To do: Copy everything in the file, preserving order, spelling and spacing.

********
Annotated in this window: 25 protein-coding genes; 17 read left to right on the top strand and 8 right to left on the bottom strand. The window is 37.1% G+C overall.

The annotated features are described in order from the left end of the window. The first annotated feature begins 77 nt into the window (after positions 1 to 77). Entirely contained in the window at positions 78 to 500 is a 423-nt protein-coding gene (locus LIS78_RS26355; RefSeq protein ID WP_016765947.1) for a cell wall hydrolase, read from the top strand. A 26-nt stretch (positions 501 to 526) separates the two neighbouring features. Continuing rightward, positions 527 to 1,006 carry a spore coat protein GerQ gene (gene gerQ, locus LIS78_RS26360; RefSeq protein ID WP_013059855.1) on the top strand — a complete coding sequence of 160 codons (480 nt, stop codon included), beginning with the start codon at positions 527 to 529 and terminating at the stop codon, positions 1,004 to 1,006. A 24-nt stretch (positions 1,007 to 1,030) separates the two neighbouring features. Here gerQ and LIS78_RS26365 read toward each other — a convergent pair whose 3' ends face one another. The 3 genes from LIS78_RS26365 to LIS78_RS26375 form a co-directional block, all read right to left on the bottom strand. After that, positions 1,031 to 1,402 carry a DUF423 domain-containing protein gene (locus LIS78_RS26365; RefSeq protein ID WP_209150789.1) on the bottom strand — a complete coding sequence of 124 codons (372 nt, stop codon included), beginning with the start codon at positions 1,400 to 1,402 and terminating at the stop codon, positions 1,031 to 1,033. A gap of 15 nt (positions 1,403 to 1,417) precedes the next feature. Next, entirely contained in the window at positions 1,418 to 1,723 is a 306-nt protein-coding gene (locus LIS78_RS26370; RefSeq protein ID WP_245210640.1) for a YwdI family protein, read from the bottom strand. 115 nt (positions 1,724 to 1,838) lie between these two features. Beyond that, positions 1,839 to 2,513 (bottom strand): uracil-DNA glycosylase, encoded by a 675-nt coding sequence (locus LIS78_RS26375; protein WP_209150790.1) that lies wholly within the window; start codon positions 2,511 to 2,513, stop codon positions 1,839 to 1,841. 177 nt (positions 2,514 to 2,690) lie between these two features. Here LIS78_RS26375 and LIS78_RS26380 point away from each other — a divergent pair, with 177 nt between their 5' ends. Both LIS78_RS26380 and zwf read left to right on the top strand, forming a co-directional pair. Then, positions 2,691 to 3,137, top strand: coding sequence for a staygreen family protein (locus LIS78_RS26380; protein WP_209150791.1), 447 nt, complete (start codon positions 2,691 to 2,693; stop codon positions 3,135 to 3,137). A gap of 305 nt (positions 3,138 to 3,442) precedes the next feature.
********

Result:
Annotated in this window: 25 protein-coding genes; 17 read left to right on the top strand and 8 right to left on the bottom strand. The window is 37.1% G+C overall.

The annotated features are described in order from the left end of the window. The first annotated feature begins 77 nt into the window (after positions 1 to 77). Entirely contained in the window at positions 78 to 500 is a 423-nt protein-coding gene (locus LIS78_RS26355; RefSeq protein ID WP_016765947.1) for a cell wall hydrolase, read from the top strand. A 26-nt stretch (positions 501 to 526) separates the two neighbouring features. Continuing rightward, positions 527 to 1,006 carry a spore coat protein GerQ gene (gene gerQ, locus LIS78_RS26360; RefSeq protein ID WP_013059855.1) on the top strand — a complete coding sequence of 160 codons (480 nt, stop codon included), beginning with the start codon at positions 527 to 529 and terminating at the stop codon, positions 1,004 to 1,006. A 24-nt stretch (positions 1,007 to 1,030) separates the two neighbouring features. Here gerQ and LIS78_RS26365 read toward each other — a convergent pair whose 3' ends face one another. The 3 genes from LIS78_RS26365 to LIS78_RS26375 form a co-directional block, all read right to left on the bottom strand. After that, positions 1,031 to 1,402 carry a DUF423 domain-containing protein gene (locus LIS78_RS26365; RefSeq protein ID WP_209150789.1) on the bottom strand — a complete coding sequence of 124 codons (372 nt, stop codon included), beginning with the start codon at positions 1,400 to 1,402 and terminating at the stop codon, positions 1,031 to 1,033. A gap of 15 nt (positions 1,403 to 1,417) precedes the next feature. Next, entirely contained in the window at positions 1,418 to 1,723 is a 306-nt protein-coding gene (locus LIS78_RS26370; RefSeq protein ID WP_245210640.1) for a YwdI family protein, read from the bottom strand. 115 nt (positions 1,724 to 1,838) lie between these two features. Beyond that, positions 1,839 to 2,513 (bottom strand): uracil-DNA glycosylase, encoded by a 675-nt coding sequence (locus LIS78_RS26375; protein WP_209150790.1) that lies wholly within the window; start codon positions 2,511 to 2,513, stop codon positions 1,839 to 1,841. 177 nt (positions 2,514 to 2,690) lie between these two features. Here LIS78_RS26375 and LIS78_RS26380 point away from each other — a divergent pair, with 177 nt between their 5' ends. Both LIS78_RS26380 and zwf read left to right on the top strand, forming a co-directional pair. Then, positions 2,691 to 3,137, top strand: coding sequence for a staygreen family protein (locus LIS78_RS26380; protein WP_209150791.1), 447 nt, complete (start codon positions 2,691 to 2,693; stop codon positions 3,135 to 3,137). A gap of 305 nt (positions 3,138 to 3,442) precedes the next feature.